"A stench of corruption"
Over the course of the summer, Howard Dean worked hard to get voters to associate the Republican Party with a "culture of corruption" in Washington. The message didn't get much traction then -- in part because Democrats in Congress didn't push it out of fear that it would come back to bite them, and in part because voters had bigger concerns about George W. Bush and the party he leads.
The message is getting through today.
Just after news of Tom DeLay's indictment broke this afternoon, White House press secretary Scott McClellan appeared for his daily press briefing, where a reporter asked him on live television if a "stench of corruption" now swirls around the president and his party. McClellan dismissed the question as relying on a "broad characterization" but acknowledged that there are "instances" and "individual situations" where "the legal process" will need to proceed.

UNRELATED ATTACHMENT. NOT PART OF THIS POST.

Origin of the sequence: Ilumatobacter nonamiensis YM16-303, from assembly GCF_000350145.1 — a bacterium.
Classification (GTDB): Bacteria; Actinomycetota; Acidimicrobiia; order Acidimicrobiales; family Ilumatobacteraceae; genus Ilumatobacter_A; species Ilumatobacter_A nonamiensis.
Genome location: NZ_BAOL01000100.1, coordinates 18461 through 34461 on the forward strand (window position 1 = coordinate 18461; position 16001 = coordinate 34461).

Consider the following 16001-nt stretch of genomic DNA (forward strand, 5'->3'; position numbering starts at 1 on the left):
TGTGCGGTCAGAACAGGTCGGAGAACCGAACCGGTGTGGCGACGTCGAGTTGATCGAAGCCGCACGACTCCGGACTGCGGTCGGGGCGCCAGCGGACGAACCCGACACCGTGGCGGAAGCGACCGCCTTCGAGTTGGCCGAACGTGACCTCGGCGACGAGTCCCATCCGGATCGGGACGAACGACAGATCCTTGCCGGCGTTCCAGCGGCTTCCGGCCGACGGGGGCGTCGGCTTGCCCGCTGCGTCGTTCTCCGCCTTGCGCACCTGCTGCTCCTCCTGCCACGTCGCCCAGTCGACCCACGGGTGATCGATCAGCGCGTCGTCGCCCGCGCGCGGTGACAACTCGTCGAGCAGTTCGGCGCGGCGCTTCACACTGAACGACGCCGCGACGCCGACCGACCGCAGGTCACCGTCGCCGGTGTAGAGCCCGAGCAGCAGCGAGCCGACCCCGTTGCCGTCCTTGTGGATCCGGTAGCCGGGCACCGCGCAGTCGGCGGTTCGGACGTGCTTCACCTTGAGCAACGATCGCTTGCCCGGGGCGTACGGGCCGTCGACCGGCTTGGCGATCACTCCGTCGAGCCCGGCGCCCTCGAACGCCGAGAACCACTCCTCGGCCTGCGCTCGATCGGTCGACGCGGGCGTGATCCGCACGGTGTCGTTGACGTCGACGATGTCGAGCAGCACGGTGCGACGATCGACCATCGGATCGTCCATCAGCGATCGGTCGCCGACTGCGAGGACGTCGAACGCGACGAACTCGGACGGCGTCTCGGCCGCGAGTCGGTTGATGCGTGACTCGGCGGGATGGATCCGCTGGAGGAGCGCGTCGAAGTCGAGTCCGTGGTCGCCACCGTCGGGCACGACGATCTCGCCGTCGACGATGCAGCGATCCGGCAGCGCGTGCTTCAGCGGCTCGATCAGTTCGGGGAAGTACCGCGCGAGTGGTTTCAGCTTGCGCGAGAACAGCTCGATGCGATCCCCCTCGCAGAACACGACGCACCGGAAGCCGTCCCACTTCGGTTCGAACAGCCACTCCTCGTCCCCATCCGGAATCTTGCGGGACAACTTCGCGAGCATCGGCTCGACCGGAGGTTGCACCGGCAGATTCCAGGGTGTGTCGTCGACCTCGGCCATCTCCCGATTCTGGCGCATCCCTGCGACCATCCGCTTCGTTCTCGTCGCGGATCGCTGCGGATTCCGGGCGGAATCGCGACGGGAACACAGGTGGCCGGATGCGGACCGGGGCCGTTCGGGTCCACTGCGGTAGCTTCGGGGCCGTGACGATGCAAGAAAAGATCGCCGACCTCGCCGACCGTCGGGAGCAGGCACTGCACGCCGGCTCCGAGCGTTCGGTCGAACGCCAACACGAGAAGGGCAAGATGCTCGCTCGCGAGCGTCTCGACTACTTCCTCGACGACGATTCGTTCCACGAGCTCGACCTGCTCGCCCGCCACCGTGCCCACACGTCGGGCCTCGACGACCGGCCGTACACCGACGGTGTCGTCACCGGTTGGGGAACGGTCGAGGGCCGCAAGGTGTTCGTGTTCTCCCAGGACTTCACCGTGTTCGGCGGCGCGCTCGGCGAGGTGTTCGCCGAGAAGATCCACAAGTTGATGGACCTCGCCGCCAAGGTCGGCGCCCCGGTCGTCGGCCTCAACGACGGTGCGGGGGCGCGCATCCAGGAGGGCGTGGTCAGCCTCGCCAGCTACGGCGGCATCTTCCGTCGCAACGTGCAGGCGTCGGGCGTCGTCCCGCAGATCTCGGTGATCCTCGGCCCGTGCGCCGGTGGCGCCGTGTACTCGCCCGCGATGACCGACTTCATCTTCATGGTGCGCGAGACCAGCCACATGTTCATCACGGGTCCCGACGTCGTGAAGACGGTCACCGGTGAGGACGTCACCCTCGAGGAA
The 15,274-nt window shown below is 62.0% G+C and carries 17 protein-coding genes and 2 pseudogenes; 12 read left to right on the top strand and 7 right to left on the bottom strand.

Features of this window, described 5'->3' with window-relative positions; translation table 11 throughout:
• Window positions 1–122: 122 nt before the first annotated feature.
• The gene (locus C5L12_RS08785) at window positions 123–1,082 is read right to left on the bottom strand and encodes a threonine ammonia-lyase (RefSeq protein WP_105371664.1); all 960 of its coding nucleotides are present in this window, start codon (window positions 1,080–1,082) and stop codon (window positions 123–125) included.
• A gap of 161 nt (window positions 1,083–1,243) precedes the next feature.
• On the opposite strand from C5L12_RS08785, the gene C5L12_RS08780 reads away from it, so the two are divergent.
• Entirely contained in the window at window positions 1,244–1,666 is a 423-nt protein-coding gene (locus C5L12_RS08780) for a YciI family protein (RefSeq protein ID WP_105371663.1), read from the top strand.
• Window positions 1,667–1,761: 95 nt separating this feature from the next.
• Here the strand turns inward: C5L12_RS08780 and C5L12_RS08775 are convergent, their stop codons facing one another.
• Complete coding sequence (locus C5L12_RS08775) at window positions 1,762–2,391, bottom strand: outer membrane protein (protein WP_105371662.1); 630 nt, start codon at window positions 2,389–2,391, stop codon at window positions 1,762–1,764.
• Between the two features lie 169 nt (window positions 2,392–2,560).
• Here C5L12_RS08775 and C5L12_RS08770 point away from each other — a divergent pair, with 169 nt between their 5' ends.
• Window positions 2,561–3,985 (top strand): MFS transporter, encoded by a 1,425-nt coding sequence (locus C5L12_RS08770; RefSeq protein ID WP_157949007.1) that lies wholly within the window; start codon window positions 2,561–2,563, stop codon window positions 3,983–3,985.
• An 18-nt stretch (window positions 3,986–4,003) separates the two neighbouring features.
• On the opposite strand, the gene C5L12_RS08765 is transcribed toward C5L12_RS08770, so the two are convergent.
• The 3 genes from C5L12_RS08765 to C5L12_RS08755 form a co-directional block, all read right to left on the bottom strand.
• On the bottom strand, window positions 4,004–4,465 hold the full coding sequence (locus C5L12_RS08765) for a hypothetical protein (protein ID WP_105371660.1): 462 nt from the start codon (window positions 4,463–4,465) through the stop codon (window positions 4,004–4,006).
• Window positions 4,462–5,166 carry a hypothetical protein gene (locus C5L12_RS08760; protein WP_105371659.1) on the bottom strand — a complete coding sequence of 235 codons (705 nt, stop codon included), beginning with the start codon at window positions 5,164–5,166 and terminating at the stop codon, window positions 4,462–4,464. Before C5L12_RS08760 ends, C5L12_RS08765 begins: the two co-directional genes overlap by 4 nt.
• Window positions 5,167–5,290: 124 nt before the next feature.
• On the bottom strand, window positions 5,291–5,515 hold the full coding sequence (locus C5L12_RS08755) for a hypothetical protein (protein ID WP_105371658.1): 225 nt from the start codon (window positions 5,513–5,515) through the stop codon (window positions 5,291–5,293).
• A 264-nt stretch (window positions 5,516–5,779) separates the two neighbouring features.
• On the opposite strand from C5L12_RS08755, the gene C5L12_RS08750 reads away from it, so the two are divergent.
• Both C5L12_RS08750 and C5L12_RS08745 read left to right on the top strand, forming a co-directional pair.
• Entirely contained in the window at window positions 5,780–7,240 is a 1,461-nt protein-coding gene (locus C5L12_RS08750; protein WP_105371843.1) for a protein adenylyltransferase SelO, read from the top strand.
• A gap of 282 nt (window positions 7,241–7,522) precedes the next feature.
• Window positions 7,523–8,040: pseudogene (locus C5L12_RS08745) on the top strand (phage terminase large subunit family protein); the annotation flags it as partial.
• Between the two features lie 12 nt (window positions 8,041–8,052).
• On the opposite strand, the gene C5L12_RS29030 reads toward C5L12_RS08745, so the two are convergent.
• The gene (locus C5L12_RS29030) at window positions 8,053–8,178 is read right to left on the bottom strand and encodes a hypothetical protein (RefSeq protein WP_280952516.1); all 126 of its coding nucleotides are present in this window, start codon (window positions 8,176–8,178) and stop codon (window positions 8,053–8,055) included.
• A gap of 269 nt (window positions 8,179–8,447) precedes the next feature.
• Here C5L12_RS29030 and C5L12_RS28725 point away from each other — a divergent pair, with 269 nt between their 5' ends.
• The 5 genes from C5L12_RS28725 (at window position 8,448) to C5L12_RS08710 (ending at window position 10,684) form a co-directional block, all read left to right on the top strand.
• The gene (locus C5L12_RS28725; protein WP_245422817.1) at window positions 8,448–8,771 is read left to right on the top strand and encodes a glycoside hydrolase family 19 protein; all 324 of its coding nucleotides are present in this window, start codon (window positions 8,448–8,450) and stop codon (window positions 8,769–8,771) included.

That's certainly fair to say.
From Texas to Florida to Ohio, from K Street to Congress to the inner circles of the Bush administration itself, the Republican Party is suddenly -- or maybe not so -- looking like the party of scandal. You can't keep up without a scorecard. Here's ours.Click here to read the entire article, complete with the laundry list of greedy GOP pols.